When Hasan’s previous company went bankrupt, he boldly decided to continue the work on his own, realizing that he had existing connections and access to infrastructure that should not be put to waste. “I felt that the project had enough of a market, enough of an impact, but also that we had the necessary exposure to the market to be able to continue.”

Although Hasan had eventually pictured running his own business at the nexus of energy and agriculture, he had imagined it would be much further into his career. However, this combination of opportunity and determination propelled him into a CEO position at a relatively young age. “Whoever is willing to start out needs to believe that they can make a change -- that it is possible to make a change however small or incremental it may be,” he says.

Hasan’s original goal was to create an entirely self-sustaining community with localized mini-grids. A mini-grid system would mean collecting waste from farmers, processing it, and using it to generate power for the same rural farming communities. The result would be an entirely zero-waste system.

However, mini-grids cannot be implemented in Pakistan in the near future due to regulatory changes. Hasan is still lobbying for these regulations to be overturned but, in the meantime, he is focused on the agricultural biomass itself, which has economic value.

EnMass Energy wants to shift the status quo from exploitative practices that leave farmers waiting months for compensation to a system where agricultural waste can be transformed into a product that has financial value.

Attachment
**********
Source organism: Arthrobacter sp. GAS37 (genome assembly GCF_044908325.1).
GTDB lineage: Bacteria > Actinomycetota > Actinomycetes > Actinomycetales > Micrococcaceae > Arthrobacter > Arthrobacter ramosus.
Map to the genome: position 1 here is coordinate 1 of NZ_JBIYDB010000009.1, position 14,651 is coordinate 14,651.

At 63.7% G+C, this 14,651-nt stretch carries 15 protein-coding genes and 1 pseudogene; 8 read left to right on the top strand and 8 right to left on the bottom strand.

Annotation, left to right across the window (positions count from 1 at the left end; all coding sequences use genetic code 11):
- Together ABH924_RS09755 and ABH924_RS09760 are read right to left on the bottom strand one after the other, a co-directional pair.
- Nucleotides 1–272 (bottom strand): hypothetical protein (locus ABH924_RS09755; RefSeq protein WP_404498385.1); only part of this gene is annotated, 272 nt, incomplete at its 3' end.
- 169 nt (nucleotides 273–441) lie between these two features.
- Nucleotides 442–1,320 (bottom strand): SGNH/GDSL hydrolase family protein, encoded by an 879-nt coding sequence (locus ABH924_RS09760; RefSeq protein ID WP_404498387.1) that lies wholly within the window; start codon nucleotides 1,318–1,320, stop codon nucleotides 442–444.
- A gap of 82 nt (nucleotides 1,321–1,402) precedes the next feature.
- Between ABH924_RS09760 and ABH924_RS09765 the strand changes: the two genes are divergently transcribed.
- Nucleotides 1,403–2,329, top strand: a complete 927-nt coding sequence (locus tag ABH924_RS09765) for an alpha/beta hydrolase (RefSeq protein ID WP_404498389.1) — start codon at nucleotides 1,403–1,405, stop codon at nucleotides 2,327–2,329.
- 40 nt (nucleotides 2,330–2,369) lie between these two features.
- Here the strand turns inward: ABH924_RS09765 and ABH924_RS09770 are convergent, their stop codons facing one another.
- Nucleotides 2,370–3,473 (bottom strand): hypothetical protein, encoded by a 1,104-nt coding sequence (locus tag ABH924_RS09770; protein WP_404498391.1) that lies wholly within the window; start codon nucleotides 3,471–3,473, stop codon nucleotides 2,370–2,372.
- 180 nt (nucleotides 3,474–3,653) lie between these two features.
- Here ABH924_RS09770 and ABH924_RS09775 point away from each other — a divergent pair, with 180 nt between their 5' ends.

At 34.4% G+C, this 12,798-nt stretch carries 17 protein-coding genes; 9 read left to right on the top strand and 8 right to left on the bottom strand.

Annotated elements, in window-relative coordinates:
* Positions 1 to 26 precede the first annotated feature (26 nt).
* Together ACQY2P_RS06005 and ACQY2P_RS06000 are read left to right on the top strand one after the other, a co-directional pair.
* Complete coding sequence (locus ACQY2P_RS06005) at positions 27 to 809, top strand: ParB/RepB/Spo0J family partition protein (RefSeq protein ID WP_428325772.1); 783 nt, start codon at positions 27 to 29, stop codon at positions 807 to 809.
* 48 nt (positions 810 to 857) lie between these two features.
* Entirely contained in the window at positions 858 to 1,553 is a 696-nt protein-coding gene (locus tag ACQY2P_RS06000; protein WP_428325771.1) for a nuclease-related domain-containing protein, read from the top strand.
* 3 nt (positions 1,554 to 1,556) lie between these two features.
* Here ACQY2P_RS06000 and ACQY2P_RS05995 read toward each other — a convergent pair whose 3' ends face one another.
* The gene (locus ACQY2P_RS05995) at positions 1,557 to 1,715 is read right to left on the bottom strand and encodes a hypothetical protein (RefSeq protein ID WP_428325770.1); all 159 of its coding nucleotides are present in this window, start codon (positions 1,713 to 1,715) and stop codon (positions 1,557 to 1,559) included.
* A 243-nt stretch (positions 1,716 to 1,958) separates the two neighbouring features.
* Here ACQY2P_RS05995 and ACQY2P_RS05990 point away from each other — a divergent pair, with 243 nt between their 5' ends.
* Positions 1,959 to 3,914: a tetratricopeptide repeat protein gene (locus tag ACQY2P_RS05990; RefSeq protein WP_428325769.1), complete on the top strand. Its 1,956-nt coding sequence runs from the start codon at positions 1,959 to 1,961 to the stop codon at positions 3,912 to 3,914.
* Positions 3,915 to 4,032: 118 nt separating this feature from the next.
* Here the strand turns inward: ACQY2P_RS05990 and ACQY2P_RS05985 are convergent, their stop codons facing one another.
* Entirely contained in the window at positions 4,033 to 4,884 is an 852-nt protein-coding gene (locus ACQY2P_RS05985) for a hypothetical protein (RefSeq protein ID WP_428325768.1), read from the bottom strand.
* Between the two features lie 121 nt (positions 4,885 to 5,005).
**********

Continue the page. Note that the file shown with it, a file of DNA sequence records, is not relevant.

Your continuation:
Recognizing the need for innovations, the EnMass Energy team undertook extensive research to evaluate the technical feasibility of power generation. They expected that building a power generation facility in the region would be the main hurdle.

“We thought that we just plunk our project in the middle of a community and then we would have enough biomass available with farmers coming to us,” Hasan recalls. However, he soon realized that “the power generation project itself was the least complex aspect of all of this. In fact, that was the easiest thing to figure it out.”

The more pressing challenge was assembling a supply chain to procure agricultural waste from farmers and transport it efficiently to the facilities. In their second year of operation, they also discovered that weather events and pests would cause major crop failures, and disrupt their supply chains.

“Very quickly, we realized that weather, crop failures -- all sorts of factors -- come into play when you're setting up an agricultural value chain.” The events showed how critical it was for EnMass Energy to diversify their supply chain to include multiple regions and crops.